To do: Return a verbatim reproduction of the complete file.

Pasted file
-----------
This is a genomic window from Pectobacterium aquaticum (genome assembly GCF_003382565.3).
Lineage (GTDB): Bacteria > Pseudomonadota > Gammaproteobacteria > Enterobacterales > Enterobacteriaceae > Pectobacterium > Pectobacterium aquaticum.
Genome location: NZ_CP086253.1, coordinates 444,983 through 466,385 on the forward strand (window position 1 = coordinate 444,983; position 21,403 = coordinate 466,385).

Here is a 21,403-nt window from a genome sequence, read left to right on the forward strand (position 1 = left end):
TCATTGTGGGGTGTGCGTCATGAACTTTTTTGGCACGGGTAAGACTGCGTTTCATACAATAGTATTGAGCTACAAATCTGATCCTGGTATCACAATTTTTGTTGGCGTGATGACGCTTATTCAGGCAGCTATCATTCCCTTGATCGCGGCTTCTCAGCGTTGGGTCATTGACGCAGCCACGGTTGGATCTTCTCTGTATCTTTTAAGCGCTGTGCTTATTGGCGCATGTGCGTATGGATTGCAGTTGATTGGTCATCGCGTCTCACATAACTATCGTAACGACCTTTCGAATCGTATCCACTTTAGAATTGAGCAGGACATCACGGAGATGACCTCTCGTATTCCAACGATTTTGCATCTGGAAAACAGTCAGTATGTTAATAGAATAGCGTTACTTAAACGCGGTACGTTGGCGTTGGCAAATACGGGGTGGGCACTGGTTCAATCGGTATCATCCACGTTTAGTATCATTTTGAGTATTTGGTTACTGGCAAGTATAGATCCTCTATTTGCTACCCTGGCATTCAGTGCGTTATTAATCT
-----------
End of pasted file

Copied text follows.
This is a genomic window from Pectobacterium aquaticum (genome assembly GCF_003382565.3).
Lineage (GTDB): Bacteria > Pseudomonadota > Gammaproteobacteria > Enterobacterales > Enterobacteriaceae > Pectobacterium > Pectobacterium aquaticum.
Genome location: NZ_CP086253.1, coordinates 444,983 through 466,385 on the forward strand (window position 1 = coordinate 444,983; position 21,403 = coordinate 466,385).

Here is a 21,403-nt window from a genome sequence, read left to right on the forward strand (position 1 = left end):
TCATTGTGGGGTGTGCGTCATGAACTTTTTTGGCACGGGTAAGACTGCGTTTCATACAATAGTATTGAGCTACAAATCTGATCCTGGTATCACAATTTTTGTTGGCGTGATGACGCTTATTCAGGCAGCTATCATTCCCTTGATCGCGGCTTCTCAGCGTTGGGTCATTGACGCAGCCACGGTTGGATCTTCTCTGTATCTTTTAAGCGCTGTGCTTATTGGCGCATGTGCGTATGGATTGCAGTTGATTGGTCATCGCGTCTCACATAACTATCGTAACGACCTTTCGAATCGTATCCACTTTAGAATTGAGCAGGACATCACGGAGATGACCTCTCGTATTCCAACGATTTTGCATCTGGAAAACAGTCAGTATGTTAATAGAATAGCGTTACTTAAACGCGGTACGTTGGCGTTGGCAAATACGGGGTGGGCACTGGTTCAATCGGTATCATCCACGTTTAGTATCATTTTGAGTATTTGGTTACTGGCAAGTATAGATCCTCTATTTGCTACCCTGGCATTCAGTGCGTTATTAATCT